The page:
SINN FÉIN’S recent election win marks a watershed moment for politics in Northern Ireland, leaving the “very basis for partition undermined” according to the party’s leader.
Speaking to The Irish Post, ahead of her visit to London to meet with British politicians this week, Sinn Féin President Mary Lou McDonald claimed their recent success at the polls marked “the moment the mould was broken”.
“It is a sign of change, of change across Ireland, that this election now marks that moment when the mould was broken,” she said.
“The glass ceiling was shattered and in fact the very basis for partition and the Northern state now is fundamentally undermined. Things have changed, really, forever.”
Sinn Féin won 27 Assembly seats in the May 5 elections, two more than nearest rivals the Democratic Unionist Party (DUP).
That unprecedented result ensures Michelle O’Neill, party leader in the North, will take up position as First Minister and marks the first time ever that a nationalist party has won the most seats in the Assembly.
“We are very conscious of just how historically significant the election was,” Ms McDonald admits.
“Sinn Fein emerging as the largest party, but more importantly, for the first time a republican and nationalist emerging as First Minister in the North, which we all know was specifically engineered and designed to prevent both of things happening,” she explained.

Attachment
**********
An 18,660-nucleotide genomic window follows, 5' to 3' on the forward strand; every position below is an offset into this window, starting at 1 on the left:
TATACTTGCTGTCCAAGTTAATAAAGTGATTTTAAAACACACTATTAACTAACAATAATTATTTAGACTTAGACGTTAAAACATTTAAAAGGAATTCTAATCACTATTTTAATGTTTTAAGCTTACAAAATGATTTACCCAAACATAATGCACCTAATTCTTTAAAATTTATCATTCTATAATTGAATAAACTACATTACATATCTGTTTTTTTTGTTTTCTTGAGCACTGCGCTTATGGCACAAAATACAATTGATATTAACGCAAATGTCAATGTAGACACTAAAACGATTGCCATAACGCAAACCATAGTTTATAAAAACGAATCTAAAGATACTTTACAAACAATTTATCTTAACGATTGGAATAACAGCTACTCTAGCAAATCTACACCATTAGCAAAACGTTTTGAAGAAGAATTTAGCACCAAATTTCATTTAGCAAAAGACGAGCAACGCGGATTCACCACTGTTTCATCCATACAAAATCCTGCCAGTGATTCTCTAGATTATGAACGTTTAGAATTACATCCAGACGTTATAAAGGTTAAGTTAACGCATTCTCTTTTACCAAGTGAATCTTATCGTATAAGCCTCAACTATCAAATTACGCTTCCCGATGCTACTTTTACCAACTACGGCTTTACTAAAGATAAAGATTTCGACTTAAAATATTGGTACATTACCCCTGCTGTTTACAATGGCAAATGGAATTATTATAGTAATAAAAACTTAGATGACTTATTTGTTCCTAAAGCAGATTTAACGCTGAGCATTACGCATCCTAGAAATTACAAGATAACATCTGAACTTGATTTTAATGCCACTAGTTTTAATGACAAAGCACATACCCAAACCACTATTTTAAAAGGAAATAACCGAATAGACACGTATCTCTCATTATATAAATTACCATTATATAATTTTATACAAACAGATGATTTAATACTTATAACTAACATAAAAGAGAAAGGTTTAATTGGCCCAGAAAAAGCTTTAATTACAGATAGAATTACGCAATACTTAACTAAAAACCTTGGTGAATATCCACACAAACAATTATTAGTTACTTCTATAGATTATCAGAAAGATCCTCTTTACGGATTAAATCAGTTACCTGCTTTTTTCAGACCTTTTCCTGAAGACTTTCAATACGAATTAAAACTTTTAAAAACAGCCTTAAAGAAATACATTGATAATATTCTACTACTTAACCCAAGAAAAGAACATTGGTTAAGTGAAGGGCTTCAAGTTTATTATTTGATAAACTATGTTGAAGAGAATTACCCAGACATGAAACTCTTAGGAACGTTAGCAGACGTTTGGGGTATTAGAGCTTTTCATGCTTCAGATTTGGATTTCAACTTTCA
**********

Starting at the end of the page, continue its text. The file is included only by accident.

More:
“It really is wonderful and the reaction, particularly among older people in the North, who lived through the really bad times and who remember what discrimination and hardship felt like, for them it was just a moment of incredible joy.”
She added: “For everyone else, I hope, it was a moment of real positivity because it demonstrates that there is no post, including that of the head of government, that is beyond the reach of anybody, irrespective of their political outlook, irrespective of their gender or their class.”
When asked why this historic event has happened now, Ms McDonald believes it was all about “change”.
“I think it is because all across Ireland change has been happening across the last number of years,” she says.
“You can pick out key moments where that is evident, certainly the last General Election in the south in February 2020 was one of those moments.
“And we have known for some time now that the forever in-built unionist electoral majority in the North is gone, it’s been gone for the last number of elections.
“[This result] is just a sign of change, of change across Ireland,” she adds.
“Things come of age; a moment arises where an idea comes into its own.
“The Good Friday Agreement will be 25 years old next year, so the obvious question that lots of people ask is ‘what’s next for Ireland?’
“I think it is one of those moments where all of those elements collided.”
Ms McDonald highlights that the Alliance Party also had “a good day out” at the election.
The centre-ground party won 17 seats in the May 5 polls - up from the eight it won in 2017, making them the third biggest party in the Northern Ireland Assembly for the very first time.